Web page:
For Sale By:Dealer
Sub Model: K1500 4X4
Safety Features: Driver Airbag
Exterior Color: Gold
Interior Color: Other
Wheat Ridge, Colorado, United States
Quentin Tarantino fans will likely remember Vincent Vega's cherry 1964 Chevrolet Malibu Convertible in Pulp Fiction. In a movie drenched in automotive references, the Malibu is very nearly a character in and of itself, and it serves as the subject of Vega's soliloquy about the kind of man who vandalizes another's automobile. It also happened to be Tarantino's personal car when the film was shot, and was apparently stolen shortly after production wrapped. Now police have located the car some 19 years later.
As it turns out, the thieves cloned the vehicle identification number from another '64 Malibu and had the car registered under the new digits. It was then sold to an unsuspecting buyer. Police happened upon the duplicate VINs while investigating another potential theft. Right now, it's unclear whether Tarantino has taken possession of the Chevrolet, if it has remained in the possession of the fraud victim, or whether it's caught somewhere in the gears of justice. Either way, you can catch Vega's memorable thoughts on the car keying in the Pulp Fiction clip below. But consider yourself warned: the video contains explicit language as Not Safe For Work as it comes.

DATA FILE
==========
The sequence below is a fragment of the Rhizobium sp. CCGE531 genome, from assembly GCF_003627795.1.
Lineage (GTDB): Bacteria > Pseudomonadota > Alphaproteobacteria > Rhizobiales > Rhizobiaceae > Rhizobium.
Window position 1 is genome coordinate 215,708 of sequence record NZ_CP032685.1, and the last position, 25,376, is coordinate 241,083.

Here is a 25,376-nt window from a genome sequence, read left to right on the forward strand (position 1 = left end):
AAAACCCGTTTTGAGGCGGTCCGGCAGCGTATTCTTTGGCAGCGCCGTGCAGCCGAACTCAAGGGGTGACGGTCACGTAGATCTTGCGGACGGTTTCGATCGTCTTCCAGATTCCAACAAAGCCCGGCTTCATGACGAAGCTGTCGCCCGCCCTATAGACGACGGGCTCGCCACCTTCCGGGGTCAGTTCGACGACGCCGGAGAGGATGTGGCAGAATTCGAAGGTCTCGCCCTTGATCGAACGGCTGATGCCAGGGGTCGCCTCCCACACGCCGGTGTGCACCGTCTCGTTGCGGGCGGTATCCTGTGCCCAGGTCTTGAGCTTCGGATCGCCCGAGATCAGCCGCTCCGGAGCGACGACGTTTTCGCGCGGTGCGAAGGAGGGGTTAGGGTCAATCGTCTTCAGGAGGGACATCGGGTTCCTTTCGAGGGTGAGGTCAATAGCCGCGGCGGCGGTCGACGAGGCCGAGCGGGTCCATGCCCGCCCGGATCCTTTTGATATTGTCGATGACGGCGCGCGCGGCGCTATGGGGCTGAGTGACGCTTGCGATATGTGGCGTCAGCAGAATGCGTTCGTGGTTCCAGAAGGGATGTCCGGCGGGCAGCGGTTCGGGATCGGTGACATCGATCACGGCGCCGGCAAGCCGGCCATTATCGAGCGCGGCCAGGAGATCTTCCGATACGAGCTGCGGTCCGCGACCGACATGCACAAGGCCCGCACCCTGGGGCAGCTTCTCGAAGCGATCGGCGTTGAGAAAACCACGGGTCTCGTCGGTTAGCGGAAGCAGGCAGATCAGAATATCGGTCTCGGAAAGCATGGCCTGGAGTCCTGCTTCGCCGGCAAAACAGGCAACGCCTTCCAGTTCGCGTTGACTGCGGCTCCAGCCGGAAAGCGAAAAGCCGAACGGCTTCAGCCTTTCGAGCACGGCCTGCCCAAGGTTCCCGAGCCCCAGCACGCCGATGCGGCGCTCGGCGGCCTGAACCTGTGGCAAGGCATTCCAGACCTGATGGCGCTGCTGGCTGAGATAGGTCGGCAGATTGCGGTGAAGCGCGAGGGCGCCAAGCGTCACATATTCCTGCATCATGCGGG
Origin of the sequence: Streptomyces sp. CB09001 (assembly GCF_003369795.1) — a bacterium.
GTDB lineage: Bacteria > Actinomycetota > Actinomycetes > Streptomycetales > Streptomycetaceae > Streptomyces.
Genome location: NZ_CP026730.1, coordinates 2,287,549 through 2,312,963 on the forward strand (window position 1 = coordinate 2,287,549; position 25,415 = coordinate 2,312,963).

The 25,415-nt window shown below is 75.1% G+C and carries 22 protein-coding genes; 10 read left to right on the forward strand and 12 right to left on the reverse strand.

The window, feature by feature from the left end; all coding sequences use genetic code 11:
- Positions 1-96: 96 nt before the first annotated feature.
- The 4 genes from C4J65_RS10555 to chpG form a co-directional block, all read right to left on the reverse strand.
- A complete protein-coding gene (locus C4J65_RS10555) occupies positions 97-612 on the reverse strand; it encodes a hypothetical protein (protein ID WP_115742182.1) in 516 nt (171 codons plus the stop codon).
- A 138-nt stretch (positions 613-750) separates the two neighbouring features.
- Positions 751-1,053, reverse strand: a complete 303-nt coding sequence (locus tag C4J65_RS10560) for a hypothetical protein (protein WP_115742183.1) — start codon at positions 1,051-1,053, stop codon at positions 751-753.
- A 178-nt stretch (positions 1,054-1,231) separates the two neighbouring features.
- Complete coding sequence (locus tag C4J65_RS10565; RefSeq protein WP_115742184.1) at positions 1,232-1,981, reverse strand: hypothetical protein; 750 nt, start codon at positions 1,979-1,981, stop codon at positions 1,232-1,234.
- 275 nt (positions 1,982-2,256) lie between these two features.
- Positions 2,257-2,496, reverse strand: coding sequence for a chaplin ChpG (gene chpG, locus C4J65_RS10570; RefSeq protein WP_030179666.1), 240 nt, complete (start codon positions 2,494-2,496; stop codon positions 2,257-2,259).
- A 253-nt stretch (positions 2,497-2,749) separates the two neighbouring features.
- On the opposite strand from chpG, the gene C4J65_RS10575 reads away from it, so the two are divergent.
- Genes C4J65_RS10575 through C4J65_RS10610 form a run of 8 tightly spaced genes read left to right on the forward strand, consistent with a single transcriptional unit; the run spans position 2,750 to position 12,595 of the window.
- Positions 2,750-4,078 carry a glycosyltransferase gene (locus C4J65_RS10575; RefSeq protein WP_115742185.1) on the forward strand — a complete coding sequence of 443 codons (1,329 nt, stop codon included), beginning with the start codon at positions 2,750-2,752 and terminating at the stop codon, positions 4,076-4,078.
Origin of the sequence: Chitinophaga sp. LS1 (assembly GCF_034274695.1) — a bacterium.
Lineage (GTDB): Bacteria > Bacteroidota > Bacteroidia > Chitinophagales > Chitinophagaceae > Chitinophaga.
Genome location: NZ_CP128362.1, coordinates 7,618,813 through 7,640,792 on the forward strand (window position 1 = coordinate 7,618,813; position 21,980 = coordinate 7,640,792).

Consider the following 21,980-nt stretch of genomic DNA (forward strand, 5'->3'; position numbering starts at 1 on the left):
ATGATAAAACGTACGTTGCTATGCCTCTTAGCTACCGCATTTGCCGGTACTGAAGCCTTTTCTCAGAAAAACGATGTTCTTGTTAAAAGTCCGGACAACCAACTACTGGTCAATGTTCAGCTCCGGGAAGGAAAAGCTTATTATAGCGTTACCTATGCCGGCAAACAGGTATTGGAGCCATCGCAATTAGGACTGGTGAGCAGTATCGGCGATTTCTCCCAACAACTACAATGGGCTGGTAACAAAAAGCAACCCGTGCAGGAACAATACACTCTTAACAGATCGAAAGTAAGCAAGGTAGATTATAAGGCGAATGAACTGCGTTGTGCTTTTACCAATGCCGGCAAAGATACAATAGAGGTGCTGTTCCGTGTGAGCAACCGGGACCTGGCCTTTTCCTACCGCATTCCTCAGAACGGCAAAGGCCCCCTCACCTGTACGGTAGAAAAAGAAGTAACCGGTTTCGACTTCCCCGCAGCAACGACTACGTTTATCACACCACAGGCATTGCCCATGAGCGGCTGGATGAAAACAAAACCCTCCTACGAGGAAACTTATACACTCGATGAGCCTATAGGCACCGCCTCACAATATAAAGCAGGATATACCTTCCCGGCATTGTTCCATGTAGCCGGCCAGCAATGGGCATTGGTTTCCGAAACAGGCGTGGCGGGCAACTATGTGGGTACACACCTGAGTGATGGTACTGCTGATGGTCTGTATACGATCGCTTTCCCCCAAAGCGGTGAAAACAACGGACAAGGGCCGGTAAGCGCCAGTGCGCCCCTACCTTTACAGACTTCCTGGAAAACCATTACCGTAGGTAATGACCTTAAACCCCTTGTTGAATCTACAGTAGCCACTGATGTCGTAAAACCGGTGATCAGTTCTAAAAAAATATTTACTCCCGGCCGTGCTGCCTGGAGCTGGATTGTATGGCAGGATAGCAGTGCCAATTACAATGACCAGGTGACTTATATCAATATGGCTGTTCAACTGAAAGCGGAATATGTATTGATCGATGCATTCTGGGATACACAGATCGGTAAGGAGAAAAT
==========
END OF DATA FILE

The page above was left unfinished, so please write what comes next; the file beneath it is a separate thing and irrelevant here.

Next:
Wed, 28 Dec 2011 16:00:00 EST
The majority of consumers are more or less priced out of the market.
Electric cars are gaining popularity with the general public, but are they still too expensive? According to a survey 1,084 consumers by Navigant Research, a consulting firm located in Boulder, CO, 71 percent want their next car to cost under $25,000, while 41 percent won't go a cent above $20K. Looks like people are even thriftier than we'd originally thought.
'Tis the season... for road salt. And with that, comes rust. And what does rust bring? Well, for Ford and General Motors, a National Highway Traffic Safety Administration investigation. According to The Detroit News, NHTSA is looking into potential recalls issues with Chevrolet Express vans and Ford Freestar minivans.
The feds have received five complaints that rust has caused leaking fuel filler pipes on 2003 Express vans. Separately, seven complaints have been filed over excessive rust in the rear wheel wells of 2004 Ford Freestar and Mercury Monterey minivans. The Freestar and Monterey went out of production in 2007. Neither issue has resulted in any crashes or injuries, according to the report.